By Liz Tracy
By David Rolland
By Alex Rendon
By Terrence McCoy
By Natalya Jones
By County Grind
By Liz Tracy
By Chris Joseph
"This probably is my most honest work," he continues. "Prior to this record, I've heard comments that I am almost too good to be true, I'm always optimistic, I hardly ever have anything negative to say. I've always tried to be encouraging, and I'm very appreciative and grateful. Music spared me. But spared me from what? That's where Gnarls Barkley comes in. No, I'm not too good to be true; I'm very human. This record opened me up and allowed me to continue to do what I want to do, which is to speak on behalf of people, but not from an elevated platform but to speak for the people, by the people, right there within the people. You know what I mean?"
The greatest strength of St. Elsewhere lies in its inversion of one of hip-hop's greatest strengths: The album barely recognizes the world of popular culture and draws little political or aesthetic power from it. Instead, Gnarls Barkley's songs tunnel inside private experience via a scrambled dystopia of funk and brittle rock. There's a glimmer of spiritual salvation at the end of the journey, but only after facing your own truths first even if that means confessing, as Cee-Lo does on "Just a Thought," that he'd just as soon check out once and for all.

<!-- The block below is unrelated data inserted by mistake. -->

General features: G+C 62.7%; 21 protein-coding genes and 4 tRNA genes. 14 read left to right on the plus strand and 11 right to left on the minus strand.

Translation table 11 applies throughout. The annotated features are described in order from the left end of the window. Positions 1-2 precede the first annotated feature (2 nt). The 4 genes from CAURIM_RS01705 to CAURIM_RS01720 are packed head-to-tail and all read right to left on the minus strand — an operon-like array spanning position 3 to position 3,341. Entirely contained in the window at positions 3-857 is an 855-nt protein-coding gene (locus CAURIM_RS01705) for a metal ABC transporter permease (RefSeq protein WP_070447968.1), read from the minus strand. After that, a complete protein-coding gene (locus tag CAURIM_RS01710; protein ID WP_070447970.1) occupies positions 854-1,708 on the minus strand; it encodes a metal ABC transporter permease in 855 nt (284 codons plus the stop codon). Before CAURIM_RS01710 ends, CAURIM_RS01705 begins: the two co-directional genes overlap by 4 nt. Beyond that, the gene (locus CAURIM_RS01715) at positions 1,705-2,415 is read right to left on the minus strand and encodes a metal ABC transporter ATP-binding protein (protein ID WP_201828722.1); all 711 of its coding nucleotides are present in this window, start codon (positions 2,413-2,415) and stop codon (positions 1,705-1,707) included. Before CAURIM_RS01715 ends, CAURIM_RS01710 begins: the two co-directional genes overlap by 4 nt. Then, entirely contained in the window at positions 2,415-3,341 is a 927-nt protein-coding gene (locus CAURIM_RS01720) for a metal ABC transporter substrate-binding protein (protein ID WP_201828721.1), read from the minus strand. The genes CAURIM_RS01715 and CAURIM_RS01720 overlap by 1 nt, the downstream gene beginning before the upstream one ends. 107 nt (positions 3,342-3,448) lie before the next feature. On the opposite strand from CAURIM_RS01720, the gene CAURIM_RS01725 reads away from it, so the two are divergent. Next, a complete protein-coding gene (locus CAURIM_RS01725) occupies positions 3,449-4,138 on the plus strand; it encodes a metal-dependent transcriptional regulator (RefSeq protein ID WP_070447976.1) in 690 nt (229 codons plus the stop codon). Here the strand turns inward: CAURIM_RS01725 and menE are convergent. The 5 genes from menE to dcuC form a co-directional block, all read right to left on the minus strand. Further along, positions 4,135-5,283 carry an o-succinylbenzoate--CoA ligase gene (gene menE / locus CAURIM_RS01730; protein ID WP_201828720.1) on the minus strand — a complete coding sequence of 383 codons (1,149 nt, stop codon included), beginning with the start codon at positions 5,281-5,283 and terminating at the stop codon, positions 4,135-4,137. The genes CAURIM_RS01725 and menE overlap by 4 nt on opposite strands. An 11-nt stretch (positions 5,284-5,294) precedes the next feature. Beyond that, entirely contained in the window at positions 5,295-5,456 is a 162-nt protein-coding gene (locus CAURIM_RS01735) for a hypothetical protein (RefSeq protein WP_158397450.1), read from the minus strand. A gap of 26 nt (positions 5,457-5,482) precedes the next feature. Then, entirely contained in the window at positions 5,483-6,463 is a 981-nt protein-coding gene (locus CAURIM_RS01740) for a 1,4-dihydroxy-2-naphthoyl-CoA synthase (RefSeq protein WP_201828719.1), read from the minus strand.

"'Just a Thought' is exactly what it is," he says. "You cannot be held in contempt for something that crosses your mind. I'm alive and well and here to testify that I myself have been that person, have been up against that wall. But obviously, I'm here. I have endured and overcome.
"I don't want people to misconstrue it as present day for me. The album is very introspective; I've experienced it here and there. There's a lifetime of experience there. But we're still trying to entertain you. I was surprised that my most personal writing was as entertaining as it was.
"So the record is triumphant," he concludes. "There's a silver lining to all of it. Even the last line of that song is 'I'm fine. '"